Moment for Health: Mighty Magnesium

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What are your magnesium levels?

That’s hard to know. Only 1 percent of the body’s magnesium is stored in the blood, and most doctors and laboratories don’t’ even include it in their blood work. Yet it is the most critical mineral required for our cells to function correctly.

Magnesium is needed by every cell in the body, including the brain. It holds a vital role in hundreds of enzymatic systems and functions related to the cell’s energy center. This includes muscle and nerve function, blood glucose control and blood pressure regulation. Magnesium is essential for the synthesis of proteins, as well as utilization of fats and carbohydrates. It is also involved in energy production related to cell detoxification.

As part of the structural development of bone, it works by actively transporting calcium and potassium ions across cell membranes which is important for nerve function, muscle contraction and normal hearty rhythm.

Many people associate magnesium with bone health, with two parts calcium to one part magnesium. Yet over 50 percent of magnesium is found in our bones, and if deficient, can lead to bone loss.

The 2:1 ratio is up for debate since researchers have found that Paleolithic diets show a 1:1 for magnesium and calcium in the cave man’s diet. This can be a significant piece of information when you consider that our soil is already lacking in many minerals, including magnesium due to over farming and pesticide use on the land.

Our water is heavily chlorinated and fluoridated for water purification which causes magnesium to bind to those chemicals and leave our water deficient in the mineral.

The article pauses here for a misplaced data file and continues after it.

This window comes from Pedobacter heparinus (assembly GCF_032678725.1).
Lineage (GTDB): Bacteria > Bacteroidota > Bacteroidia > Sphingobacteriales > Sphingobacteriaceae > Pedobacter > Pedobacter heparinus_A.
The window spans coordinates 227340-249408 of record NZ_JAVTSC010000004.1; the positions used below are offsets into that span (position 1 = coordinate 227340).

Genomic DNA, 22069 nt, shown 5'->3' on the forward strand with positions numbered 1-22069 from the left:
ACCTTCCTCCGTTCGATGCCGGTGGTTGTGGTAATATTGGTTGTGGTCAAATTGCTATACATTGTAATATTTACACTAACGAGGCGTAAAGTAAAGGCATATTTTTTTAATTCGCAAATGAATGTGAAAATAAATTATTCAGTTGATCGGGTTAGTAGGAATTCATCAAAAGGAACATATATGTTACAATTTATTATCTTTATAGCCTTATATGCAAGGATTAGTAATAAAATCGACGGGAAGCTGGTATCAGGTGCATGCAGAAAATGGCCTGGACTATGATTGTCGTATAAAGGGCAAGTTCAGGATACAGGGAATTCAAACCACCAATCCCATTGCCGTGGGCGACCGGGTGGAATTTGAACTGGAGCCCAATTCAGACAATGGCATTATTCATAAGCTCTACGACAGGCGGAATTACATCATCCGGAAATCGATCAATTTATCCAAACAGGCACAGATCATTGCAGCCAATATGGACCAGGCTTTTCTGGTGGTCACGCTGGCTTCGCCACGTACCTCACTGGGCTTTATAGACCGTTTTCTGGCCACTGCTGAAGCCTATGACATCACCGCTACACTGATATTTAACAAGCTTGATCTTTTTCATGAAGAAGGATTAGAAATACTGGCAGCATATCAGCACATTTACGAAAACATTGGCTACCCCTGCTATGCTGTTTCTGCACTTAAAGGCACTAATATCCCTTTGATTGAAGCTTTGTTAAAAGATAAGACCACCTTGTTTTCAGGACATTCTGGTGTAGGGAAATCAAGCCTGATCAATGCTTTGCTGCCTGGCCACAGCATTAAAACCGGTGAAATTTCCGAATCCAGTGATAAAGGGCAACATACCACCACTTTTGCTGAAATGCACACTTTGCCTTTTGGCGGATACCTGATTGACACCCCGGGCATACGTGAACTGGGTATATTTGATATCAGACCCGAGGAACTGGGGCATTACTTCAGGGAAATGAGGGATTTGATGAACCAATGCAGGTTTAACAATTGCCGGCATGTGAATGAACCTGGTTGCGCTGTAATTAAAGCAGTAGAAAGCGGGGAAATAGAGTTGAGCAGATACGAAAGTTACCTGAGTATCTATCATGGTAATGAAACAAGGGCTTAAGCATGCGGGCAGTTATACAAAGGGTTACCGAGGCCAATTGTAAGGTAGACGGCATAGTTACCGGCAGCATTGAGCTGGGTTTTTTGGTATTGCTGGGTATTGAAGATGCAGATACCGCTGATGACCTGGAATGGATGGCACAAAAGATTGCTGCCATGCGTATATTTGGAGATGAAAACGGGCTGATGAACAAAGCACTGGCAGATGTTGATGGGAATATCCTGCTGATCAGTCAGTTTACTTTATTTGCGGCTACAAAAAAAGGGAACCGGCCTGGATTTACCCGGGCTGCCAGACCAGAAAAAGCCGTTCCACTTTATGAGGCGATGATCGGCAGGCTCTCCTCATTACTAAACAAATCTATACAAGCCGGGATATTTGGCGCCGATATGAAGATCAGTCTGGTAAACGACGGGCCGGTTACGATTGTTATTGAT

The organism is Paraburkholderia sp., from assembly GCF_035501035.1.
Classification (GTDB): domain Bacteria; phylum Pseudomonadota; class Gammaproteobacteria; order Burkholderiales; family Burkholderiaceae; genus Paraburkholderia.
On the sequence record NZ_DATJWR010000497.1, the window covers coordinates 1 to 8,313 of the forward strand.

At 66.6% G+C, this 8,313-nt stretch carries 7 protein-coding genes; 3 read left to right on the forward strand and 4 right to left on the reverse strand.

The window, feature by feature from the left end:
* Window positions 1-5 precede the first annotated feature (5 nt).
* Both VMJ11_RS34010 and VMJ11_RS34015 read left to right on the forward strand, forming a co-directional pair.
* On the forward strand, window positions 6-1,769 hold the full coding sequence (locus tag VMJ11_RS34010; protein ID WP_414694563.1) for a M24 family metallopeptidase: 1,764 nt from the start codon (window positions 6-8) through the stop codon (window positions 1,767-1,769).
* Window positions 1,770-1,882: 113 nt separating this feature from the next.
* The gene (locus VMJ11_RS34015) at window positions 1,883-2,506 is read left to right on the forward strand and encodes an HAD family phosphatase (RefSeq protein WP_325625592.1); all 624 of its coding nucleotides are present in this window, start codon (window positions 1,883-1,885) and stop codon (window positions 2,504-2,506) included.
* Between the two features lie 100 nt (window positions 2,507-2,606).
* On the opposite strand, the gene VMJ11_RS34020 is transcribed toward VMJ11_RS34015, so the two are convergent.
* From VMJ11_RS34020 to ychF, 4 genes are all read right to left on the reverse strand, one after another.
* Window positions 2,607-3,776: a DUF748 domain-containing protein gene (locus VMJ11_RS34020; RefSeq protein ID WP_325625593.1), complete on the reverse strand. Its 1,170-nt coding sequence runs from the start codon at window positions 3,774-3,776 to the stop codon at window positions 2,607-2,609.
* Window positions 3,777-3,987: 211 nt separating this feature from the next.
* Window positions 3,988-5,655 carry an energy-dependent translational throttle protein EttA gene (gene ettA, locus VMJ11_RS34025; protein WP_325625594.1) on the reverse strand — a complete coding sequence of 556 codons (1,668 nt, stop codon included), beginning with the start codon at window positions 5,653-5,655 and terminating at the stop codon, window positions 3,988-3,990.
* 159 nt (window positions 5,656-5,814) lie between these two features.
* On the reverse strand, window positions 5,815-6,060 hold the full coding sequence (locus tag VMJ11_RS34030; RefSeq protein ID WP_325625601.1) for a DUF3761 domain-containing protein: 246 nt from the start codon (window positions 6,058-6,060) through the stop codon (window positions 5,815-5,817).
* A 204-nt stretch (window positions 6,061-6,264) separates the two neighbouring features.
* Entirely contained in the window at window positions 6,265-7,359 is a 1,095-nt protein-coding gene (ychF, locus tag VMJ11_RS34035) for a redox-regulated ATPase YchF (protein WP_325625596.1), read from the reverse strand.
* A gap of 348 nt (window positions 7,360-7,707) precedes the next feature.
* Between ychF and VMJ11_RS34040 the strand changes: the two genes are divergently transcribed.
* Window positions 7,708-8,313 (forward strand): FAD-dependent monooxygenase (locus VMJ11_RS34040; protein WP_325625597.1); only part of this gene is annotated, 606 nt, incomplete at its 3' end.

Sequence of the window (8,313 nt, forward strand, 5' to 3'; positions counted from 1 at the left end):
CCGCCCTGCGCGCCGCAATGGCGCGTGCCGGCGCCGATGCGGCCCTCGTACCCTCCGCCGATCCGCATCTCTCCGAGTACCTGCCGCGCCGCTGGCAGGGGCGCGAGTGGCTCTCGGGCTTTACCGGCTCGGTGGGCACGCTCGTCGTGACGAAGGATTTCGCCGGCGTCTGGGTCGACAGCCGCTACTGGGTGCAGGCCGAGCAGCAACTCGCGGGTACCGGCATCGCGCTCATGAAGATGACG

With magnesium already low in our diet, adding extra calcium to foods along with taking calcium supplements could mark a heavy burden for the body to cope with the imbalance that occurs for these minerals.

The adult human body holds about 25 grams of magnesium, according to the National Institutes of Health (found on the U.S. Department of Health & Human Services’ website).

Since magnesium hides out in bones and inside cells, assessing whether there is a deficiency is difficult. Even with other means of measuring, the best way is to look for symptoms, which of course could be very broad.

How do you know if there is a magnesium deficiency?

It’s different for everyone. The most subtle first symptoms are leg cramps, foot pain, or muscle “twitches,” since magnesium is also stored in soft tissues. It also could include migraines, loss of appetite with nausea, vomiting, fatigue and weakness; and cramps in the neck, shoulders and vertebra. Even the cardiovascular systems can show symptoms such as palpitations, heart arrhythmias and angina.

When supplementing with magnesium, know your different types. There are many but the distinction is bioavailability. For better absorption into the cells and to avoid loose stools, magnesium glycinate, aspartate, taurate and orotate are the best.

Besides supplementations, focusing on eating healthy organic foods can bring the body the needed magnesium. Also, keep the small intestines healthy and clean with purified water and eating organic fruits and vegetables so better absorption of all nutrients is possible.

Probiotics also improve intestinal health along with the absorption of magnesium. Black pepper helps as well. The piperine found in black pepper increases the nutrient absorption in the gut.

Avoid drinking caffeine daily, eating too much processed foods, and consuming too much alcohol since these things take away minerals from the body. Diuretics and medications such as birth control also deplete magnesium. It’s best to consult your physician if taking medications when concerned with your magnesium levels.

Vegetables and nuts are the best sources of magnesium since chlorophyll has a magnesium in the center of its cells (our blood cells are almost identical to chlorophyll with an iron molecule in the center instead).

Fruits and whole grains also contribute a fair amount. Eat dark leafy greens such as spinach and kale; sunflower and pumpkin seeds, lentils and beans, brown rice, avocado, bananas, and unprocessed dark chocolate.

 

 

 

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